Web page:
The Finnish Society of Bioart, established May 2008 in Kilpisjärvi, is an organization supporting, producing and creating activities around art and natural sciences, especially biology. The society is creating public discussions about biosciences, biotechnologies and bioethics. Additionally it is the Finnish contact node in international networks of bioart and art&science. The organization respects and protects life, values sustainable development, transparency, critical thinking, expertise and artistic and scientific integrity.
Science and technology are the most potent actors in the hybridisation of our environment. It’s self evident that artists become interested in the transformative power of science and its cultural implications. Artistic use and interpretation of technology has become a successful vehicle for techno-scientific critique as well as for conveying technological potential and/or scientific ideas to a public at large.
Changing Weathers offers a continuation for the art and science field laboratory Field Notes – Hybrid Matters”. Organized at the Kilpisjärvi Biological station of the University of Helsinki in Lapland, Finland, the week-long event investigates hybrid ecology.
During the working week, expert groups composed of artists, scientists and other practitioners will develop, test and evaluate specific artistic approaches, based on the interaction between technology and the environment.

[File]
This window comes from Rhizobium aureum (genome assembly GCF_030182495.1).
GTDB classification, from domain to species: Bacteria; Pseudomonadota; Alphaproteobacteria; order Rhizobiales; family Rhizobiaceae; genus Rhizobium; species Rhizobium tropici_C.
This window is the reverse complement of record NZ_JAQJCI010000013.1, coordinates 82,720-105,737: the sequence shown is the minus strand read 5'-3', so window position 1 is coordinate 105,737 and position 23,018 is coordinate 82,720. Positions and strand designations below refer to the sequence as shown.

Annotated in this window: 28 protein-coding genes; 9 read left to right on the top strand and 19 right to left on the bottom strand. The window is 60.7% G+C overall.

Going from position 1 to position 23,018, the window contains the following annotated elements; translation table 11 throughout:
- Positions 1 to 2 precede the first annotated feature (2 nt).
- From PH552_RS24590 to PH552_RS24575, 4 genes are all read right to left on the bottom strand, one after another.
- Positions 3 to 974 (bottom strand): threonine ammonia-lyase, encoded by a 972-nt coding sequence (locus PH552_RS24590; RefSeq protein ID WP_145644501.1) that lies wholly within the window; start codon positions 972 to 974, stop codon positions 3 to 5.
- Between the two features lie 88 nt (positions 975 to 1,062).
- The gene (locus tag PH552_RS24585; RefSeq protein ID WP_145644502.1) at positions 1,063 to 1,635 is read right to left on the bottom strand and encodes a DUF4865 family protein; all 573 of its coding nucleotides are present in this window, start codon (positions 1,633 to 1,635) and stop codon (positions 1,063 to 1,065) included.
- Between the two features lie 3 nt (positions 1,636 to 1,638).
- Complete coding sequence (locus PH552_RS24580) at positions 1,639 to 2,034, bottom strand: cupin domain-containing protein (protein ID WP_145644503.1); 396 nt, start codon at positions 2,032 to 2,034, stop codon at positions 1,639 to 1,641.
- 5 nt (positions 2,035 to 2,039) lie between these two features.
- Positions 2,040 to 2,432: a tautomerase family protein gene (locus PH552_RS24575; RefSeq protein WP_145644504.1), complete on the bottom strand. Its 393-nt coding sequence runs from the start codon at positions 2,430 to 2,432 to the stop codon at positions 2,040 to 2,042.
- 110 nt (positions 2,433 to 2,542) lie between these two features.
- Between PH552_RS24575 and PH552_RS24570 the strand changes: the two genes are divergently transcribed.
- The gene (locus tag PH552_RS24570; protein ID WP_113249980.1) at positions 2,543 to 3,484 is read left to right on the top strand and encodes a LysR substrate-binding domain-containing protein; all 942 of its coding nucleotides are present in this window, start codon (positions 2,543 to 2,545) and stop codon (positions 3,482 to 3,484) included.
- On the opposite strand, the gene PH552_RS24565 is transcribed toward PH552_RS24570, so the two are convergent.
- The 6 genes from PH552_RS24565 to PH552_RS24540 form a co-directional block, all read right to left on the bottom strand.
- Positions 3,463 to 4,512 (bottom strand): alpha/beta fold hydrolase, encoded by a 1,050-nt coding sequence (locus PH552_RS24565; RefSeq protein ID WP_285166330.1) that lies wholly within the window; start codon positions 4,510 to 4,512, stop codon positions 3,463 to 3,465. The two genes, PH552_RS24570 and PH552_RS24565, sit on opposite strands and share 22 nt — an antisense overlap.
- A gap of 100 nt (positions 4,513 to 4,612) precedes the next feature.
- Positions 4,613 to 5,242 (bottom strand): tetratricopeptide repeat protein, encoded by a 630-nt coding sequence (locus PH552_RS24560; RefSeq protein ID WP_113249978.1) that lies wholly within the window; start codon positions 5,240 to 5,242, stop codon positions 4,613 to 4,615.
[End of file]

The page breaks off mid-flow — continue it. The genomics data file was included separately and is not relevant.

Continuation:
Dark Ecology is a three-year art, research and commissioning project, initiated by the Dutch organization Sonic Acts and a curator Hilde Methi, based in Kirkenes, Norway, and in collaboration with Norwegian and Russian partners. Dark Ecology unfolds through research, the creation of new artworks, and a public program that is presented on both sides of the border in 2014-2016.
What we now know about the impact of human beings on the planet has led to the need to rethink the concepts of nature and ecology, and exactly how humans are connected to the world. This rethinking occurs in philosophy as well as in the arts. Though these issues are relevant anywhere in the world, they are especially pertinent in the Barents Region with its pristine nature, industrial pollution and open-pit mining.
Speculation on global warming fuels local economic growth, as the prospects for both the exploitation of the oil and gas reserves below the Barents Sea and the trade through the Northern Sea route are rising. Disparate interests and ‘approaches’ from both sides of the border have to negotiate. This interaction informs the Dark Ecology project, and is a starting point to invite artists and theorists to develop new approaches and new works.
Within Changing Weathers Dark Ecology is present within the Sonic Acts festival in Amsterdam and in curated public journeys in Norway in 2015 and 2016.
Sonic Acts festival has established itself as a thematic festival for interdisciplinary arts. Each festival edition explores the chosen theme by means of an international conference, a wide range of concerts and performances, exhibitions and screenings, covering a great variety of fields, practices and disciplines. More recently, Sonic Acts has developed into a platform for research, development and production at the intersection of art, science and theory. It also commissions and co-produces new works, often in collaboration with international festivals, arts organisations, funders and other partners.